• The average Ross resident lives nearly 8 years longer than the average Californian and an astonishing decade longer than the national average.


  • While 88 percent of white children are enrolled in preschool, only 47 percent of Latino children are.
  • While fewer than 30 percent of American adults have completed at least a four-year college degree, in Marin, over half have.
  • In Marin, as across the nation, the schools whose students have greater needs tend to get fewer public dollars.


  • The typical female worker living in Marin earns nearly $14,000 less per year than the typical male worker – a larger earnings gap than California ($10,217) and the overall national average ($11,179).
  • Though Marin’s planners have targeted employment in areas such as biotechnology and software as a way to stimulate the recovery and the county’s long-term growth, the lion’s share of job growth that has occurred over the last two decades in Marin is overwhelmingly at the other end of the scale: low-wage service employment.
  • The distribution of income in Marin is exceedingly lopsided; the top fifth of Marin taxpayers take home about 71 percent of the county’s total income. The bottom fifth earns 1.3 percent of the total income.

A Portrait of Marin highlights actions that Marinites can take to lock in human development successes today while setting the stage for significant budget savings and improved well-being tomorrow. These include creating an environment that reduces health risks; investing in preschool, and addressing the lower per-pupil spending in schools whose students have greatest needs; and expanding affordably priced housing to increase options for older adults and working families and to reduce Marin’s car congestion and pollution.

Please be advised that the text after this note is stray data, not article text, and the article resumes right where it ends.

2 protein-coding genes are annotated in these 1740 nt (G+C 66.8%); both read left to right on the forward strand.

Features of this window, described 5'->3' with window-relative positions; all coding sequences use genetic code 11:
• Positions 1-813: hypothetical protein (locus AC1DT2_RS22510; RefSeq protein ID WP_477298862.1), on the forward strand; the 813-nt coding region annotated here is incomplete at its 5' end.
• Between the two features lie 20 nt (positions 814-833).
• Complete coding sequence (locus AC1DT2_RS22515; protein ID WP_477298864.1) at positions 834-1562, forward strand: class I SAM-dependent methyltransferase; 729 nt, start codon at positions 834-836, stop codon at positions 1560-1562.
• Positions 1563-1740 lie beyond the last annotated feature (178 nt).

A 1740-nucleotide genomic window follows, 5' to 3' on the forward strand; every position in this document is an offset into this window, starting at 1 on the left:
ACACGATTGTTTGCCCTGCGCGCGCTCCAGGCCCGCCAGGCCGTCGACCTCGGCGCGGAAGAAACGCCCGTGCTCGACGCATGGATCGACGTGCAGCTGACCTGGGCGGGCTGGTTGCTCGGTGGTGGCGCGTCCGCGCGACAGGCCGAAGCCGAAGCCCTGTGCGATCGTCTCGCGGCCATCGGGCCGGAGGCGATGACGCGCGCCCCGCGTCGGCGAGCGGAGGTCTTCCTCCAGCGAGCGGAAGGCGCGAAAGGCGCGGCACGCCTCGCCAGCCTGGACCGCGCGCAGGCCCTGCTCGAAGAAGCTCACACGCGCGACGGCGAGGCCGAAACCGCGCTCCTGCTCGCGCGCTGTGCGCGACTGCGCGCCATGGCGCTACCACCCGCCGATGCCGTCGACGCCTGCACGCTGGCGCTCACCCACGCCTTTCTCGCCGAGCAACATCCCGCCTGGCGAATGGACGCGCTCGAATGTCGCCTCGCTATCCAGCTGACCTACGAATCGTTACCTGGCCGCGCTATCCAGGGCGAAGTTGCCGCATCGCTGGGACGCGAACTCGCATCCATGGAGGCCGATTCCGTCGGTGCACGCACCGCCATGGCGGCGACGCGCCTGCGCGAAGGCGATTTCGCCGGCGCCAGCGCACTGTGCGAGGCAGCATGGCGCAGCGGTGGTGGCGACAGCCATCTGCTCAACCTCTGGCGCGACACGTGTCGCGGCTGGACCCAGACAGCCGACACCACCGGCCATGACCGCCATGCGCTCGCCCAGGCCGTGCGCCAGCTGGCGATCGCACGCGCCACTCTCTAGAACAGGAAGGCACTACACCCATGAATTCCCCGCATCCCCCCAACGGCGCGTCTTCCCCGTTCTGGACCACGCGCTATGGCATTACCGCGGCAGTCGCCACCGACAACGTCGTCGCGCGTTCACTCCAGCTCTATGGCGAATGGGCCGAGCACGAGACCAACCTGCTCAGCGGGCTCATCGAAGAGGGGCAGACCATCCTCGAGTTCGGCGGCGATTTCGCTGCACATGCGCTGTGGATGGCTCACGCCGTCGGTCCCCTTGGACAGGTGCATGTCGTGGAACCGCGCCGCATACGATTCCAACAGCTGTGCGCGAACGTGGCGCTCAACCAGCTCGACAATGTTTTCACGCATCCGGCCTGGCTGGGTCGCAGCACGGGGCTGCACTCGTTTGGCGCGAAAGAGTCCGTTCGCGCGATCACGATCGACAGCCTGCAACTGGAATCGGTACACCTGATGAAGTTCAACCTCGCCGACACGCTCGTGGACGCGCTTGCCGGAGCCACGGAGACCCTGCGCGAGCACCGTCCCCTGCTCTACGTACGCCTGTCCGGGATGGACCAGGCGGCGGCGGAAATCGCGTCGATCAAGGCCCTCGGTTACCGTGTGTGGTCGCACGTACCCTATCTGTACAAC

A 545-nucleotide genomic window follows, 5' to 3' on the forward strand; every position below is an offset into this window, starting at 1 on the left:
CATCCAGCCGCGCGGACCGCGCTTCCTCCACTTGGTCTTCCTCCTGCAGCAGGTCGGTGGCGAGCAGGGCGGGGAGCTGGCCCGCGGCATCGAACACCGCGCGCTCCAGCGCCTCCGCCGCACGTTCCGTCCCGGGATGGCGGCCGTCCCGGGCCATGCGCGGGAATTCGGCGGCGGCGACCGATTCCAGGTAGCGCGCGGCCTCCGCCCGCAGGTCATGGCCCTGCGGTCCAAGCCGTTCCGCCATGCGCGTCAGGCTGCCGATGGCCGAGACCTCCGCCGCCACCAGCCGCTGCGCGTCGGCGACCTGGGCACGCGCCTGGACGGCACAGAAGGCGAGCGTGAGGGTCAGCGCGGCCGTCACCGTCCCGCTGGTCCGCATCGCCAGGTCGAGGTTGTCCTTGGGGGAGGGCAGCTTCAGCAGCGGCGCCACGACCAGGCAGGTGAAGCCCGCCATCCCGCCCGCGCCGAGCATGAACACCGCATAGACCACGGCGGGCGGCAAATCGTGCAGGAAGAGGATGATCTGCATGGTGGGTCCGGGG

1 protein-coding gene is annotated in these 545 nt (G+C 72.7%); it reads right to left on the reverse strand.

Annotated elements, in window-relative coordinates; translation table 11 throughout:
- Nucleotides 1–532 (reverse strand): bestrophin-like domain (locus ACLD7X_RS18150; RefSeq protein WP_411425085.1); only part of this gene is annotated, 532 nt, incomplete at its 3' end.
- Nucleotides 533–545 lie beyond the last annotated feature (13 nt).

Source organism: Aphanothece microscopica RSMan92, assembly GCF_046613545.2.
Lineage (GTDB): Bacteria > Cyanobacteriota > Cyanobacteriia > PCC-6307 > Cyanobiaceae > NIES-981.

Visit our publications page for a complete list of national, state, county and thematic reports.


For media and all other inquiries, contact us at: | (718) 517-3720.

A Portrait of California 2011

A Portrait of California goes beyond the state’s fiscal and budgetary woes to examine the well-being of its people using the American Human Development Index, a measure based on official government data in health, education, and living standards. This timely report introduces the ‘Five Californias’ to highlight the varied opportunities open to differing segments of the population, and provides close-up snapshots of major metro areas. The report also ranks native-born and foreign-born residents for each major ethnic group, as well as all 233 Census neighborhoods in the state.

Read the Media Release | Comunicado de prensa
Create Maps for over 100 indicators
Download Data Set
Donors and Advisory Panel

Read more